Ashley Walters is a busy man. To say that his career in the entertainment industry has had its ups and downs is gross understatement. His solo music career alone extends further than many of his peers in the ever fickle world of hip-hop/R&B, with two LPs prior to this self-titled offering. Then there was that spell in So Solid Crew � does the name Asher D ring any bells?
Despite scoring a UK number one single with 21 Seconds in August 2001, as well as being a collective that were damn near inescapable for a spell of that same year, So Solid Crew‘s hedonistic, bad-boy existence ultimately combusted on itself, leading to the collective’s demise and a spell in the clink for Walters after he was convicted of possession of a loaded firearm.
Since then, Walters has upped the pursuit on an acting career that began when he was 14 with parts in Grange Hill and The Bill. A professionally trained actor, Walters has since worked on major films such as Get Rich or Die Tryin’, Stormbreaker, and the critically acclaimed Life and Lyrics, and currently has a lead role in the BBC’s new series of Hustle. He has also set up his own imprint, AD82, which is dedicated to finding and mentoring emerging talent.
Is Walters too busy to make a credible, decent album? Is this just ruthless flogging of a cash cow, or a chance to develop the Ashley Walters brand? On first evidence, the answer is a resounding no.
The album opens with the soulful fanfare of This Is… an attention-stealing call to arms delivered in the form of a pristine brass sample and chunky, almost clumsy beats. It’s an opener that promises much, promise that is delivered and raised ten-fold with the arrival of forthcoming single M.O. Part 2, built around a dovetailing strings riff that relentlessly scythes through fidgeting beats and a heavily fortified bassline. Addictive, and bolstered by guest performances from Durrty Goodz and Sway, M.O. Part 2 is by far this albums strongest, and most exhilarating point.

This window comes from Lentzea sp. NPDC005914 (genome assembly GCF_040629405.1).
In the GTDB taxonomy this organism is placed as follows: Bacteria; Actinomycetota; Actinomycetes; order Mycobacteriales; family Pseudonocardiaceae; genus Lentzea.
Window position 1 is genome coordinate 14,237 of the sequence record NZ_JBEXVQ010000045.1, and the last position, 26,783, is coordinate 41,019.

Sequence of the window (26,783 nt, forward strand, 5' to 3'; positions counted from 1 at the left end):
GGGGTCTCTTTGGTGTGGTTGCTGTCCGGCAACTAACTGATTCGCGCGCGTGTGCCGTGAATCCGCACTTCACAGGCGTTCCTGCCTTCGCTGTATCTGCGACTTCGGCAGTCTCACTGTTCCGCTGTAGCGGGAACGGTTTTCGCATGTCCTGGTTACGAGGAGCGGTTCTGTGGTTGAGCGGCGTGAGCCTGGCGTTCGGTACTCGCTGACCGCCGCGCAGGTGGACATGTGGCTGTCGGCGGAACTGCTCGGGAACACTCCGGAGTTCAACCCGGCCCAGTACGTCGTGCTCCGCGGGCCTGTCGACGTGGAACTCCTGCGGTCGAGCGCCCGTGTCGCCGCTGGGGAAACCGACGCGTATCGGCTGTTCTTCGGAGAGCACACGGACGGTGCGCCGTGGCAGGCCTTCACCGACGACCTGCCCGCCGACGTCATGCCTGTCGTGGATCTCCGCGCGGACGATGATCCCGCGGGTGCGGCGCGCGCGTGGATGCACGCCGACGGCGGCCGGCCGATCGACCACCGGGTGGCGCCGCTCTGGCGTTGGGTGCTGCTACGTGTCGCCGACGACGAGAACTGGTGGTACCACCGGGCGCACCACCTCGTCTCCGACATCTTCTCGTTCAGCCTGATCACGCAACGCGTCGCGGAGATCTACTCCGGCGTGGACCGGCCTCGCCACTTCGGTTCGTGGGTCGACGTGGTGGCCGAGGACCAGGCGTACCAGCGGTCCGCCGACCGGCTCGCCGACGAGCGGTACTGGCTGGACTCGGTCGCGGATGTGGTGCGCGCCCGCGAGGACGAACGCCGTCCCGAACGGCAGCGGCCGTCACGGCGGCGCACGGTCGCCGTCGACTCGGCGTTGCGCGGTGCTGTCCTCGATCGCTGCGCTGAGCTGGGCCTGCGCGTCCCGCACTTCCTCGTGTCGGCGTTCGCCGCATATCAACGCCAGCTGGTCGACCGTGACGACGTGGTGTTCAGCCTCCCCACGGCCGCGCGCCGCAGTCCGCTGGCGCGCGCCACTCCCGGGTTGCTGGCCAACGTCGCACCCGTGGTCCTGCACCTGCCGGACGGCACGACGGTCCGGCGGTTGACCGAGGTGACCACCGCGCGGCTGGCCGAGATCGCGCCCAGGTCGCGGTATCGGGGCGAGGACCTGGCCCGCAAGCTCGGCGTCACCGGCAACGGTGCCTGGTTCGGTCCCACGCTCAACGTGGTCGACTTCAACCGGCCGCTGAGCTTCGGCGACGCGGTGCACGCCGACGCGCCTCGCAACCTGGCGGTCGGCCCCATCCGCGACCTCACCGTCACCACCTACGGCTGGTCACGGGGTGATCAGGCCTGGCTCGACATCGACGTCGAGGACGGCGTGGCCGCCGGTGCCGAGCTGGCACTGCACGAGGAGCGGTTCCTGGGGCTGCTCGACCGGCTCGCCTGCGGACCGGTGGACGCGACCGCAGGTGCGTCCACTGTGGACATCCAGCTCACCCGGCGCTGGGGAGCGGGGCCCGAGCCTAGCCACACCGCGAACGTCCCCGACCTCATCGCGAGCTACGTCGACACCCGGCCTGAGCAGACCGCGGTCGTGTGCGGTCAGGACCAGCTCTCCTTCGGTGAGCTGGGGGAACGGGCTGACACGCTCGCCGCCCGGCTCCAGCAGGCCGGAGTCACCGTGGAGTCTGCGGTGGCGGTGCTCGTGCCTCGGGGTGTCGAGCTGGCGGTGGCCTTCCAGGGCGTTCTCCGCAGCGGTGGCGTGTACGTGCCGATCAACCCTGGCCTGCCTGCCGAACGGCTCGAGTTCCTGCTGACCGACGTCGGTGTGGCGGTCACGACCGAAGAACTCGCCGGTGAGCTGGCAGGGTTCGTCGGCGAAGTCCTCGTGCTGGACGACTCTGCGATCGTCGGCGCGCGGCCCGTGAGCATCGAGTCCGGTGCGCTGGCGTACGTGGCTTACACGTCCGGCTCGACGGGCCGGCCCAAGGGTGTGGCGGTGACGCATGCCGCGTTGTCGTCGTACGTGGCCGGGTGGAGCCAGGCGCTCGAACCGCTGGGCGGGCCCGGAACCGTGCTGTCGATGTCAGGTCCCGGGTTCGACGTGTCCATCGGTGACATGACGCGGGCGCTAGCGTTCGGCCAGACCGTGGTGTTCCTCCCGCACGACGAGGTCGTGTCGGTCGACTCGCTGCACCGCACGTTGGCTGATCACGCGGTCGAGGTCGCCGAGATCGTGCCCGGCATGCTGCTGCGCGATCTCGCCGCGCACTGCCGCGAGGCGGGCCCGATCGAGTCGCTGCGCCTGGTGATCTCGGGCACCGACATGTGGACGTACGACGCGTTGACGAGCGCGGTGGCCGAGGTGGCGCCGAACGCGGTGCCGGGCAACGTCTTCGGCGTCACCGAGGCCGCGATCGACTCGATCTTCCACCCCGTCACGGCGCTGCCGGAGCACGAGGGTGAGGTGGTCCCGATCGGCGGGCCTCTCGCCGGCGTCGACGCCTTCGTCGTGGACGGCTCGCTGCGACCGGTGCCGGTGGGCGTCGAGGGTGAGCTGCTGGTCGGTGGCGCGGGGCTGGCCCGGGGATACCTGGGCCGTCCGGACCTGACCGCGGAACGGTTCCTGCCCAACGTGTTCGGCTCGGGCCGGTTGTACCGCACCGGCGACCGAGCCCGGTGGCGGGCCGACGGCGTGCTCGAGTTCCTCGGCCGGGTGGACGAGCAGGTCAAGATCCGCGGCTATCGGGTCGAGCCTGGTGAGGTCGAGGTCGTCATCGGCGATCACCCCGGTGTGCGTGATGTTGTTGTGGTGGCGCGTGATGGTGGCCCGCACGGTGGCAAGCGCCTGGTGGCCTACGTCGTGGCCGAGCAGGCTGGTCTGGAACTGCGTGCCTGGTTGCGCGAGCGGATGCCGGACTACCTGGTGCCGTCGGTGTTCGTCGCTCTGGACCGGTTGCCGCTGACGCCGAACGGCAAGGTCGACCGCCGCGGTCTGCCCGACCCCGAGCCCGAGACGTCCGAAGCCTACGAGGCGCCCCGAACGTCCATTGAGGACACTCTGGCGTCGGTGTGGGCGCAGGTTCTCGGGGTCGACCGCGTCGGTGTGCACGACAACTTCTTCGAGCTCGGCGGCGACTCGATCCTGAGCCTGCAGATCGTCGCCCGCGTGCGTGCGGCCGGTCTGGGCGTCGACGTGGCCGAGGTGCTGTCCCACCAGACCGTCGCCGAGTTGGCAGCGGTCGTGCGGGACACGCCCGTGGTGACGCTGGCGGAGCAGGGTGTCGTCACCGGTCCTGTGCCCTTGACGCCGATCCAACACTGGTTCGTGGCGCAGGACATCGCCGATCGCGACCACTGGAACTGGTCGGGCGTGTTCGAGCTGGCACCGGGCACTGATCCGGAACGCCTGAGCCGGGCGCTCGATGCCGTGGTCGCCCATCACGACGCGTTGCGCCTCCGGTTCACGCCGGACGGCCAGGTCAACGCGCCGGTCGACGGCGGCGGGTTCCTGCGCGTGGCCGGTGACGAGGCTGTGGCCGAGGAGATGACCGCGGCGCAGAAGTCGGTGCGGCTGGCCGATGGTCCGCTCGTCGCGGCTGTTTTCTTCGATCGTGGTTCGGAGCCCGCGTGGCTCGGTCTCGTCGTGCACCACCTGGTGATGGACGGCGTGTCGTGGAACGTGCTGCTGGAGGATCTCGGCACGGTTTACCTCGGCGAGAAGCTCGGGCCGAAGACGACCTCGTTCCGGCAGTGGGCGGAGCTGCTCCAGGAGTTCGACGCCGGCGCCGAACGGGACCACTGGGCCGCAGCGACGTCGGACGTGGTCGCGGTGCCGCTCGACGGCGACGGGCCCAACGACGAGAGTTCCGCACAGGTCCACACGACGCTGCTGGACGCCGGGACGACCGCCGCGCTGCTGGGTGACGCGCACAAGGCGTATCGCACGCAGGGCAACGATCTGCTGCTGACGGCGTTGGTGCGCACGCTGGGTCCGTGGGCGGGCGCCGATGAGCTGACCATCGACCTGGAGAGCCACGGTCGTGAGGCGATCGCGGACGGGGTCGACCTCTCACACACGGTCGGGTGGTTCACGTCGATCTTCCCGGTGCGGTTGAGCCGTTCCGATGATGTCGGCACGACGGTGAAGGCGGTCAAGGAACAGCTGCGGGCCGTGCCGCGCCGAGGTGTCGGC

That’s not to say that Own Two Feet, with its chorus of raw, gutsy guitar serenading a rasping female vocal, isn’t to be enjoyed. But from this point on, Ashley Walters descends into a somewhat featureless, tiring limp to the end of the album. By the time Mutya Buena has concluded her guest performance on the flaccid R&B of With You the album already feels as if it’s losing direction, and gets caught between toothless R&B, and overly rambunctious hip-hop (best evidenced on Woah!). While the aforementioned Sway fares better at mixing hip-hop with R&B, Walters falters.
Generations provides some degree of respite, and hears Walters romancing about his children, Shayon, China, and Paniro. Adding samples of the children introducing themselves and pledging their allegiance to AD82 is an endearing and playful (if a little dubious) touch, and refreshingly dissevered from the hackneyed clich�s of guns and violence that have come to dominate this genre. Ultimately, however, Generations is hampered by a lack of structure, and synth sounds that would be better suited to a twee, low-budget, bad 80s film.
Despite this, Walters’ style is refreshing. At the core of his deep, gravelly delivery lies something humble and warming. His songs, whatever their pitfalls, are imbued with an optimism and humanity that is seldom seen in genres such as this. And while the album is far from musically innovative, to cite it as an entirely unrewarding and joyless listen would be hyper-critical and plain wrong. And with songs such as This Is… and M.O. Part 2, both screaming the potential of Ashley Walters, to ignore the man would be criminal.